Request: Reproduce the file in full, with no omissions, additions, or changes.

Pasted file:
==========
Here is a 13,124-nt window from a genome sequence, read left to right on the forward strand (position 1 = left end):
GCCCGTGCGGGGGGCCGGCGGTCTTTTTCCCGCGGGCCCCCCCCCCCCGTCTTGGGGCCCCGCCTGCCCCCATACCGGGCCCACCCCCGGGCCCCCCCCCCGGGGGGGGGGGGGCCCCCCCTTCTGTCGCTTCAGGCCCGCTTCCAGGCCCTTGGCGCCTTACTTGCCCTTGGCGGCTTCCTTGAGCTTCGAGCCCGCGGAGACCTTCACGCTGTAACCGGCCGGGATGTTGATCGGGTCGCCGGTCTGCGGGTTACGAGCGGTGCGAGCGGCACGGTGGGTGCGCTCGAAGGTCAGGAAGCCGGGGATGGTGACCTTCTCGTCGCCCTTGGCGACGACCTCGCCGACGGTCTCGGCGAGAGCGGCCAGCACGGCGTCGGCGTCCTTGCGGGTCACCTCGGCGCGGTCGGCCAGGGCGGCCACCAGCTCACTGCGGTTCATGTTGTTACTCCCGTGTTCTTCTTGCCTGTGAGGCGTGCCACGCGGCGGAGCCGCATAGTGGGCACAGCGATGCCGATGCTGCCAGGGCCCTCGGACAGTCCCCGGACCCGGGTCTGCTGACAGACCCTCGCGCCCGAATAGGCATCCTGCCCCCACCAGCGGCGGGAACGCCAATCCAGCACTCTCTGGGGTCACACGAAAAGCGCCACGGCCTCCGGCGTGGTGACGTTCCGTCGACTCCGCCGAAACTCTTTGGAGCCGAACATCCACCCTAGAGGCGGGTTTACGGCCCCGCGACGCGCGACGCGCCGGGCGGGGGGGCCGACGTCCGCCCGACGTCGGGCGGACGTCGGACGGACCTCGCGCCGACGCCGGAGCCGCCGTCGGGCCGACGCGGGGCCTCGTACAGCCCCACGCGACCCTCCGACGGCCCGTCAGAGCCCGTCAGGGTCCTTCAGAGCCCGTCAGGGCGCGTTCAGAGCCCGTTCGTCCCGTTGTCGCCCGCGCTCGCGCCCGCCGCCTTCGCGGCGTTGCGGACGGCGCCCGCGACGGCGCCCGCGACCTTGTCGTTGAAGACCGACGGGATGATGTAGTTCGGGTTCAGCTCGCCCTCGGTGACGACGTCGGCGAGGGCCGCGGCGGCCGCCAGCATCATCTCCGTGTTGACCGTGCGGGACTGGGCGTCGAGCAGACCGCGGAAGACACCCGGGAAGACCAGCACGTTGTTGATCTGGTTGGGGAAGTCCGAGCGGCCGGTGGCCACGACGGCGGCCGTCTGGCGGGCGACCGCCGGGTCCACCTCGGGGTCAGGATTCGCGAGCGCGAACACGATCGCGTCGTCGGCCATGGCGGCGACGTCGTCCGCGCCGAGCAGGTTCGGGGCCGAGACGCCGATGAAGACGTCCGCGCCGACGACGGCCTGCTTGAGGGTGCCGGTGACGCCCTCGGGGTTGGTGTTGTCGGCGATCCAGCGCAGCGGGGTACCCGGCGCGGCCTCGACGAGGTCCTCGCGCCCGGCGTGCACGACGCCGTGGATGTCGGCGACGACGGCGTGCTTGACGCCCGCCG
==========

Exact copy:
Here is a 13,124-nt window from a genome sequence, read left to right on the forward strand (position 1 = left end):
GCCCGTGCGGGGGGCCGGCGGTCTTTTTCCCGCGGGCCCCCCCCCCCCGTCTTGGGGCCCCGCCTGCCCCCATACCGGGCCCACCCCCGGGCCCCCCCCCCGGGGGGGGGGGGGCCCCCCCTTCTGTCGCTTCAGGCCCGCTTCCAGGCCCTTGGCGCCTTACTTGCCCTTGGCGGCTTCCTTGAGCTTCGAGCCCGCGGAGACCTTCACGCTGTAACCGGCCGGGATGTTGATCGGGTCGCCGGTCTGCGGGTTACGAGCGGTGCGAGCGGCACGGTGGGTGCGCTCGAAGGTCAGGAAGCCGGGGATGGTGACCTTCTCGTCGCCCTTGGCGACGACCTCGCCGACGGTCTCGGCGAGAGCGGCCAGCACGGCGTCGGCGTCCTTGCGGGTCACCTCGGCGCGGTCGGCCAGGGCGGCCACCAGCTCACTGCGGTTCATGTTGTTACTCCCGTGTTCTTCTTGCCTGTGAGGCGTGCCACGCGGCGGAGCCGCATAGTGGGCACAGCGATGCCGATGCTGCCAGGGCCCTCGGACAGTCCCCGGACCCGGGTCTGCTGACAGACCCTCGCGCCCGAATAGGCATCCTGCCCCCACCAGCGGCGGGAACGCCAATCCAGCACTCTCTGGGGTCACACGAAAAGCGCCACGGCCTCCGGCGTGGTGACGTTCCGTCGACTCCGCCGAAACTCTTTGGAGCCGAACATCCACCCTAGAGGCGGGTTTACGGCCCCGCGACGCGCGACGCGCCGGGCGGGGGGGCCGACGTCCGCCCGACGTCGGGCGGACGTCGGACGGACCTCGCGCCGACGCCGGAGCCGCCGTCGGGCCGACGCGGGGCCTCGTACAGCCCCACGCGACCCTCCGACGGCCCGTCAGAGCCCGTCAGGGTCCTTCAGAGCCCGTCAGGGCGCGTTCAGAGCCCGTTCGTCCCGTTGTCGCCCGCGCTCGCGCCCGCCGCCTTCGCGGCGTTGCGGACGGCGCCCGCGACGGCGCCCGCGACCTTGTCGTTGAAGACCGACGGGATGATGTAGTTCGGGTTCAGCTCGCCCTCGGTGACGACGTCGGCGAGGGCCGCGGCGGCCGCCAGCATCATCTCCGTGTTGACCGTGCGGGACTGGGCGTCGAGCAGACCGCGGAAGACACCCGGGAAGACCAGCACGTTGTTGATCTGGTTGGGGAAGTCCGAGCGGCCGGTGGCCACGACGGCGGCCGTCTGGCGGGCGACCGCCGGGTCCACCTCGGGGTCAGGATTCGCGAGCGCGAACACGATCGCGTCGTCGGCCATGGCGGCGACGTCGTCCGCGCCGAGCAGGTTCGGGGCCGAGACGCCGATGAAGACGTCCGCGCCGACGACGGCCTGCTTGAGGGTGCCGGTGACGCCCTCGGGGTTGGTGTTGTCGGCGATCCAGCGCAGCGGGGTACCCGGCGCGGCCTCGACGAGGTCCTCGCGCCCGGCGTGCACGACGCCGTGGATGTCGGCGACGACGGCGTGCTTGACGCCCGCCG